Mention “orange” and you instantly conjure up a host of associations—brilliant colors, a fresh, clean scent and a juicy explosion of tart, sweet, tangy flavors.
Oranges originating in Asia centuries ago, slowly made their way across continents and oceans to Europe and the Americas. The Vedas (composed between 1,400 and 800 B.C.E.) refer to citrons and lemons; in Chinese literature 27 varieties of the fruit are mentioned in a book of tributes to Emperor Ta Yu (2205-2197 B.C.E.) by Han Yen Chih in 1178 C.E; Theophrastus (ca. 372-287 B.C.) describes them in his accounts. More recently a Mr. Columbus brought seeds to the New World from his older one.
While the citron is thought to have originated in northern India and spread to China, the sweet orange is believed to begun in southern China, entering India later on. Three citrus species are considered the source of “hybridization events” (naturally-occurring fertile cross-pollination), resulting in a great many varieties and causing endless complexity and confusion in citrus taxonomy and nomenclature. The word “orange” can be traced from the Sanskrit naranga, Persian narang, Arabic naranj, to European auranja, arangia, aurantia, naranz, naranja, laranja, orenge. There is a great deal in a name, Mr. Shakespeare!
One of the oldest fruit trees to be domesticated, it has the unusual trait of displaying both mature golden orbs as well as its small fragrant white flowers simultaneously.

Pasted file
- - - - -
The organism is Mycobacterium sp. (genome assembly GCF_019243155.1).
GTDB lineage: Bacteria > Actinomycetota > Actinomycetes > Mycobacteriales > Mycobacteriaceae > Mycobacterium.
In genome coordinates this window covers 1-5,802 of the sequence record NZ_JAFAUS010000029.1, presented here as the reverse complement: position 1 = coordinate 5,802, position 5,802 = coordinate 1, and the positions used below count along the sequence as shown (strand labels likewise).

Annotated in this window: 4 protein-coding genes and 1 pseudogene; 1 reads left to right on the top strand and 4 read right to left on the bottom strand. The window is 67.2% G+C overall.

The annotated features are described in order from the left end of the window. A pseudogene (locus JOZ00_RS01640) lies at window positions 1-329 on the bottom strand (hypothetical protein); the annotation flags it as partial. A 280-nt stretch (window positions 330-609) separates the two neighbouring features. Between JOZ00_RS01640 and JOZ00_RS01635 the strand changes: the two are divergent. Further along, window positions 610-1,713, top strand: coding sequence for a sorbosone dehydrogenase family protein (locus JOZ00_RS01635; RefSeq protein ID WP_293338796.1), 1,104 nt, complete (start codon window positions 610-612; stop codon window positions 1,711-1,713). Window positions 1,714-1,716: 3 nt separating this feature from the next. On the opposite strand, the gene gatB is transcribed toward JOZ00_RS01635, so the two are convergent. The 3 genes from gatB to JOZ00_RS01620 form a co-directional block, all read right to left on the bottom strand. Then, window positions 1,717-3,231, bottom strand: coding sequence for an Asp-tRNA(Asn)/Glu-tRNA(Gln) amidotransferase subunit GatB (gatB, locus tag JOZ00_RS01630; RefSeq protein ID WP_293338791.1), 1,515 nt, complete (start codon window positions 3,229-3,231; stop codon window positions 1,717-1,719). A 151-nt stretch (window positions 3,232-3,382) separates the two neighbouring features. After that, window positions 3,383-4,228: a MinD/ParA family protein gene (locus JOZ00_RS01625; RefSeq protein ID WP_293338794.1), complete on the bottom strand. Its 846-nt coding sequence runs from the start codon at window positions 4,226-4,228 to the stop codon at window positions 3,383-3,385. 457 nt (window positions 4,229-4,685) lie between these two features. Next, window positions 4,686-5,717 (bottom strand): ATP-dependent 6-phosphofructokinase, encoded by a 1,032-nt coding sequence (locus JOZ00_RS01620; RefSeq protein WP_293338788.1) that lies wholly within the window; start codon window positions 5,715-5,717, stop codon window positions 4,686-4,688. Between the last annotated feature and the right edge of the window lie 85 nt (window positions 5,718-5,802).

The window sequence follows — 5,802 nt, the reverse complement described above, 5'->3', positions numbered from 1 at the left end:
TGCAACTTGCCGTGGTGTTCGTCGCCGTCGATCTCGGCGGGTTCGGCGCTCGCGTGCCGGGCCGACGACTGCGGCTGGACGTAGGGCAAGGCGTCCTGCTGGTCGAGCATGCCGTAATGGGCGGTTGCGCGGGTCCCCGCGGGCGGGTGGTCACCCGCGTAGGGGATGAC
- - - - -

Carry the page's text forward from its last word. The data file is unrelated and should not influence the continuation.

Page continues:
The fruit is a modified berry (hesperidium) with a tough, leathery rind around a segmented interior (carpels) which contain juice-laden vesicles. The pigmented outer layer of rind (flavedo) contains volatile essential oils. Finely grated peel is known as zest in culinary parlance. The white fibrous layer of the inner rind (pith or albedo) is usually discarded, except in the case of citron. The color of citrus fruits develops best in subtropical climates with cool winters; in warmer regions the fruit remain the tropical “green orange”.
From orange-blossom honey to bridal bouquets, perfumes, scented oils, soaps, insect repellents, furniture polish; from orange sticks for manicure to culinary delights, liquers, juices, and vitamin C to cure scurvy—citrus trees have a very long history of befriending our species. They may very well have been the immortality-giving golden apples of the sun from Hera’s orchard, guarded by three nymphs, and known in Greek mythology as the Garden of the Hesperides.